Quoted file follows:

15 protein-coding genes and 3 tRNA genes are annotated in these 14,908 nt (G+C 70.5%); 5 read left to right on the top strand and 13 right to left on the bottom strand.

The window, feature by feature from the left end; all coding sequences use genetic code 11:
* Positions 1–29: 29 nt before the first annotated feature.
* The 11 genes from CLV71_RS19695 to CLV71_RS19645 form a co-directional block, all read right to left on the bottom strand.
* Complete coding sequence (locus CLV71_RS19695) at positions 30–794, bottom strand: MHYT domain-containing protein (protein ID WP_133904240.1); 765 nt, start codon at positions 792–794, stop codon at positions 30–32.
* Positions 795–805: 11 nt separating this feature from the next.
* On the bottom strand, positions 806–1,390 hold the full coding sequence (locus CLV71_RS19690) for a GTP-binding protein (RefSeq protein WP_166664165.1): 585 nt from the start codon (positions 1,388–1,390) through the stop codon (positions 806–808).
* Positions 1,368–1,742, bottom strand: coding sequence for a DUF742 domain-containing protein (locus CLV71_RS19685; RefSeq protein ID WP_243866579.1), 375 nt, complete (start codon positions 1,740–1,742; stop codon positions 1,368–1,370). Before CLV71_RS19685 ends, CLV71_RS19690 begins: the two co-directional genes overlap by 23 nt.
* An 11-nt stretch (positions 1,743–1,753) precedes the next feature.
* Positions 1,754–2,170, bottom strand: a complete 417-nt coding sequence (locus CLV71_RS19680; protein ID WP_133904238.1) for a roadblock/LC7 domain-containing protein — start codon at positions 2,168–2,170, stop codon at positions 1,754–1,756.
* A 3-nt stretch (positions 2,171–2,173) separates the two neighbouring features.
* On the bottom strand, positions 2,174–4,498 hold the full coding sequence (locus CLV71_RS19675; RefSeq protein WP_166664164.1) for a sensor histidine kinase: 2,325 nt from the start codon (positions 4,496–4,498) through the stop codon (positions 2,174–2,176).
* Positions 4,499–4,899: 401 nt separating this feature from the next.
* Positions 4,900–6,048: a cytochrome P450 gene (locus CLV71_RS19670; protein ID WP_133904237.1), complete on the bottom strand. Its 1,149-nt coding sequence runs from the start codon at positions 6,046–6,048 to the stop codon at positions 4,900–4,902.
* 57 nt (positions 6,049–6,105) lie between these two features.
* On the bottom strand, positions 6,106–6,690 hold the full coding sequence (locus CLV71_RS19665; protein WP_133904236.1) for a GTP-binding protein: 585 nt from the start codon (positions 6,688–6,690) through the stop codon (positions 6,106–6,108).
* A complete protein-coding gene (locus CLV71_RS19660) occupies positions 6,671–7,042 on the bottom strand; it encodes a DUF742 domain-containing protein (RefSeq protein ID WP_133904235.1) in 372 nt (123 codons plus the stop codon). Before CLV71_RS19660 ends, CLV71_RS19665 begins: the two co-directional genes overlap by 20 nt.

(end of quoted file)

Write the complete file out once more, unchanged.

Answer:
15 protein-coding genes and 3 tRNA genes are annotated in these 14,908 nt (G+C 70.5%); 5 read left to right on the top strand and 13 right to left on the bottom strand.

The window, feature by feature from the left end; all coding sequences use genetic code 11:
* Positions 1–29: 29 nt before the first annotated feature.
* The 11 genes from CLV71_RS19695 to CLV71_RS19645 form a co-directional block, all read right to left on the bottom strand.
* Complete coding sequence (locus CLV71_RS19695) at positions 30–794, bottom strand: MHYT domain-containing protein (protein ID WP_133904240.1); 765 nt, start codon at positions 792–794, stop codon at positions 30–32.
* Positions 795–805: 11 nt separating this feature from the next.
* On the bottom strand, positions 806–1,390 hold the full coding sequence (locus CLV71_RS19690) for a GTP-binding protein (RefSeq protein WP_166664165.1): 585 nt from the start codon (positions 1,388–1,390) through the stop codon (positions 806–808).
* Positions 1,368–1,742, bottom strand: coding sequence for a DUF742 domain-containing protein (locus CLV71_RS19685; RefSeq protein ID WP_243866579.1), 375 nt, complete (start codon positions 1,740–1,742; stop codon positions 1,368–1,370). Before CLV71_RS19685 ends, CLV71_RS19690 begins: the two co-directional genes overlap by 23 nt.
* An 11-nt stretch (positions 1,743–1,753) precedes the next feature.
* Positions 1,754–2,170, bottom strand: a complete 417-nt coding sequence (locus CLV71_RS19680; protein ID WP_133904238.1) for a roadblock/LC7 domain-containing protein — start codon at positions 2,168–2,170, stop codon at positions 1,754–1,756.
* A 3-nt stretch (positions 2,171–2,173) separates the two neighbouring features.
* On the bottom strand, positions 2,174–4,498 hold the full coding sequence (locus CLV71_RS19675; RefSeq protein WP_166664164.1) for a sensor histidine kinase: 2,325 nt from the start codon (positions 4,496–4,498) through the stop codon (positions 2,174–2,176).
* Positions 4,499–4,899: 401 nt separating this feature from the next.
* Positions 4,900–6,048: a cytochrome P450 gene (locus CLV71_RS19670; protein ID WP_133904237.1), complete on the bottom strand. Its 1,149-nt coding sequence runs from the start codon at positions 6,046–6,048 to the stop codon at positions 4,900–4,902.
* 57 nt (positions 6,049–6,105) lie between these two features.
* On the bottom strand, positions 6,106–6,690 hold the full coding sequence (locus CLV71_RS19665; protein WP_133904236.1) for a GTP-binding protein: 585 nt from the start codon (positions 6,688–6,690) through the stop codon (positions 6,106–6,108).
* A complete protein-coding gene (locus CLV71_RS19660) occupies positions 6,671–7,042 on the bottom strand; it encodes a DUF742 domain-containing protein (RefSeq protein ID WP_133904235.1) in 372 nt (123 codons plus the stop codon). Before CLV71_RS19660 ends, CLV71_RS19665 begins: the two co-directional genes overlap by 20 nt.